As with the statute addressed in Barendregt, irrigation districts have broad statutory authority to “enter into contracts for a water supply . . . and do any and every lawful act necessary to be done in order to carry out the purposes” of the state reclamation act. RCW 87.03.140. Under RCW 87.03.140, the board of an irrigation district may enter into “any obligation or contract with the United States” for construction, improvement, sale, operation, or maintenance of works for delivery of water “under the provisions of the state reclamation act, or under the provisions of the federal reclamation act, and all amendments or extensions thereof, and the rules and regulations established thereunder[.]” RCW 87.03.140. The statute further provides that an irrigation board may contract with the United States for a water supply or for general reclamation purposes under “any act of congress for reclamation purposes heretofore or hereafter enacted . . . or for the assumption of the control and management of the works[.]” RCW 87.03.140. Since the federal Bureau of Reclamation is an agency of the United States government, operating under the Department of the Interior, the power to contract with the United States includes authority to contract with the Bureau of Reclamation. 43 U.S.C. § 373a.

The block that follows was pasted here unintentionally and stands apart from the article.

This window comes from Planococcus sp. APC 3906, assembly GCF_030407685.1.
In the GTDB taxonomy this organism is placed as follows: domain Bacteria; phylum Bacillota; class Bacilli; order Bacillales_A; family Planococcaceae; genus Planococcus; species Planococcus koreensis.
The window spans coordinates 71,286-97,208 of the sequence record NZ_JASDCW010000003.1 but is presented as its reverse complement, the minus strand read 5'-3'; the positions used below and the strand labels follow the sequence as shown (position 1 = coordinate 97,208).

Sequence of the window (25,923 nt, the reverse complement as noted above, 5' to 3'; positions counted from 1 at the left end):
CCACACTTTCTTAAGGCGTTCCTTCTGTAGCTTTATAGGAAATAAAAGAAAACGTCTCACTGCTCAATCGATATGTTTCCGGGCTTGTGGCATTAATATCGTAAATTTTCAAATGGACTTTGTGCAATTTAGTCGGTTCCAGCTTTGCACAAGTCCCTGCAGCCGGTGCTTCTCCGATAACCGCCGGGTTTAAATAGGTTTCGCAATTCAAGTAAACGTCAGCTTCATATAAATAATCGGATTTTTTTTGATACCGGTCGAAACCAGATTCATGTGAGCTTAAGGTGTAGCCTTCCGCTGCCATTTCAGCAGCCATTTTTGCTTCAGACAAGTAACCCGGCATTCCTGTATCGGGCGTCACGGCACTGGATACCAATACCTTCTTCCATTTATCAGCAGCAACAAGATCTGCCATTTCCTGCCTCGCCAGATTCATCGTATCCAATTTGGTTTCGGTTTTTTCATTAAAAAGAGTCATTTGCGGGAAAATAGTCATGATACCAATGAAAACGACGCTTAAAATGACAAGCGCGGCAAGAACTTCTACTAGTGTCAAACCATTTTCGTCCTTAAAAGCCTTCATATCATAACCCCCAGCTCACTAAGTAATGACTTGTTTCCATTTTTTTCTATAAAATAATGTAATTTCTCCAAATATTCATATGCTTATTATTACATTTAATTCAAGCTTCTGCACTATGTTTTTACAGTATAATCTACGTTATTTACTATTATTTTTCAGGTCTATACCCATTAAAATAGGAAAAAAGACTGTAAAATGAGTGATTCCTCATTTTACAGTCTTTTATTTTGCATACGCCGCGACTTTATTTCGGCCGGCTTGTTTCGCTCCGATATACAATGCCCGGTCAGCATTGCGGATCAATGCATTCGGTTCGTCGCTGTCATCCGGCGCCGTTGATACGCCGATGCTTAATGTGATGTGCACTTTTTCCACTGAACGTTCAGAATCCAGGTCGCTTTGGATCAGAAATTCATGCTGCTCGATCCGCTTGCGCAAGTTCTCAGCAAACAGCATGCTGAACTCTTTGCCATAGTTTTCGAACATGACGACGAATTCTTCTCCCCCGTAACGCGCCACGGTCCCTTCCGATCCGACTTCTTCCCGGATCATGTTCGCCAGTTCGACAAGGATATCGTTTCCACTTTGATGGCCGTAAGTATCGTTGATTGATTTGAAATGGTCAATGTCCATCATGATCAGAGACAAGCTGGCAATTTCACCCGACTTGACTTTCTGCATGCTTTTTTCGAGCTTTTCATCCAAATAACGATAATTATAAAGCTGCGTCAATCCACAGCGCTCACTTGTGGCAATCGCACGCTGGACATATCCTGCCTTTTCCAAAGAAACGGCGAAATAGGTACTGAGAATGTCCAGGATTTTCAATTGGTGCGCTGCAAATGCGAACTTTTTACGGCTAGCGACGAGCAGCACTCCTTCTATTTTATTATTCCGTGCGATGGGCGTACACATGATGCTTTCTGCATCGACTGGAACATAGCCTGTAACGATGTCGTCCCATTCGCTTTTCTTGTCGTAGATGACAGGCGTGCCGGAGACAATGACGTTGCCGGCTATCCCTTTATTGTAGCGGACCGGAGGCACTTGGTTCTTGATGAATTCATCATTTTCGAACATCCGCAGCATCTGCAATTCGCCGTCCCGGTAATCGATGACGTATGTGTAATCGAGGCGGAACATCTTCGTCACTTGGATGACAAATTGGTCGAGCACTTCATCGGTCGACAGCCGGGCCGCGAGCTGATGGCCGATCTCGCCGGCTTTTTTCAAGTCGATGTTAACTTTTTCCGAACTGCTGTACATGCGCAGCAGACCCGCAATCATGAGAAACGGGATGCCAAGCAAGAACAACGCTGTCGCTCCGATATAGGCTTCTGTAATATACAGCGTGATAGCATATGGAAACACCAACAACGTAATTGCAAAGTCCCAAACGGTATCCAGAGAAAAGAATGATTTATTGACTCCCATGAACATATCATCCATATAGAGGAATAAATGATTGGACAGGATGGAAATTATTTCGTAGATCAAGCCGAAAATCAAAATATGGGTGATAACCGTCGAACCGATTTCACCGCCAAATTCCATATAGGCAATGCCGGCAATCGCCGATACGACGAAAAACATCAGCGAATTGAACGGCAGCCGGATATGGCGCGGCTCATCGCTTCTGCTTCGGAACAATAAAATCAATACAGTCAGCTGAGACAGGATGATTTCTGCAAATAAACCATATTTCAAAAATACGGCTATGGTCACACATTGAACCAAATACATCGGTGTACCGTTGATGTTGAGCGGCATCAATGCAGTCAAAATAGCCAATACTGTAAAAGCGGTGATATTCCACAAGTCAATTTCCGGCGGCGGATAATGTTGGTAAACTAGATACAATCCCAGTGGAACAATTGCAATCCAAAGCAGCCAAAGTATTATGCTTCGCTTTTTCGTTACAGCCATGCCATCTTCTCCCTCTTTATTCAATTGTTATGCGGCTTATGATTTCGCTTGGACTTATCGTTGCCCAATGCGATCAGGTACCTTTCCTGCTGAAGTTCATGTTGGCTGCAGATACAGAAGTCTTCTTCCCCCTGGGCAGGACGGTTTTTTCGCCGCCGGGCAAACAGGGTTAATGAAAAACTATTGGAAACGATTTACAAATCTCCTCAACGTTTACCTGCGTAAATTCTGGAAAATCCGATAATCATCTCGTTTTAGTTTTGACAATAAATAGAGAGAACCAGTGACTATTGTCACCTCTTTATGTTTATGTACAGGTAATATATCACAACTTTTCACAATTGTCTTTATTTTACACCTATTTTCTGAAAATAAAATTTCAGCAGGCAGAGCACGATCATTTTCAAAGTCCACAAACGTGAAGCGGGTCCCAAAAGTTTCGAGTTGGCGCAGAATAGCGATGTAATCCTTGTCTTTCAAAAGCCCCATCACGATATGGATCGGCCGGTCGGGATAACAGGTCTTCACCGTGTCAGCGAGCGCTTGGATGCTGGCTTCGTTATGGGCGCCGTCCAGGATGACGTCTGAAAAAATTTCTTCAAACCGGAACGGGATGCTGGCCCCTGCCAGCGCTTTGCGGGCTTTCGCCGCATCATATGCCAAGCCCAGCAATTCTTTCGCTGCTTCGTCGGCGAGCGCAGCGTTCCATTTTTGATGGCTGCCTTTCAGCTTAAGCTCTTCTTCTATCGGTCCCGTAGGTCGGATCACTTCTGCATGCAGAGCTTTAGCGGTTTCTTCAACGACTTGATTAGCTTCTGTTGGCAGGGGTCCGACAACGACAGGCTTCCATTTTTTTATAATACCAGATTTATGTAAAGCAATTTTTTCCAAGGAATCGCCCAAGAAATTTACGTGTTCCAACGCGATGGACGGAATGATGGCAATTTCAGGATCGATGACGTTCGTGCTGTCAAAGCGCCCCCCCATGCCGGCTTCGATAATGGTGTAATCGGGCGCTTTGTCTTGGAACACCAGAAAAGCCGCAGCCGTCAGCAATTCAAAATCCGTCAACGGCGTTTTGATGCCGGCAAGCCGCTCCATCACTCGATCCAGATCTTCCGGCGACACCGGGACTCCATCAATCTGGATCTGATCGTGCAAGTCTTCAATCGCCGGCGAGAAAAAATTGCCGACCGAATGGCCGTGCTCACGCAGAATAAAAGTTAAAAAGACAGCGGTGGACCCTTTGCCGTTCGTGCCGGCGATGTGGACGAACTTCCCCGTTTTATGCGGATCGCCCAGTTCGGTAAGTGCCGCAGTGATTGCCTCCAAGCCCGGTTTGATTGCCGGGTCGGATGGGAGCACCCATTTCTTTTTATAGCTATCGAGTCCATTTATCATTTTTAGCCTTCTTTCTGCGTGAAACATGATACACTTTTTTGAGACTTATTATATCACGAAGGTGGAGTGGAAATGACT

Although RCW 87.03.140 provides irrigation districts with broad authority to contract with the United States, it does not state that irrigation districts may assume the financial risk of indemnifying the United States for injuries or damages for which the United States would otherwise be liable. Interpretation of an irrigation district’s authority is further limited by RCW 87.03.475(1), which provides that an irrigation district “shall incur no debt or liability in excess of the express provisions” of the state reclamation act. In determining what statutory language the legislature intended to be sufficient to constitute an express grant of such authority, it is helpful to consider related statutes. Dep’t of Ecology v. Campbell & Gwinn, L.L.C., 146 Wn.2d 1, 11, 43 P.3d 4 (2002). RCW 87.48.010 states that an irrigation district may “indemnify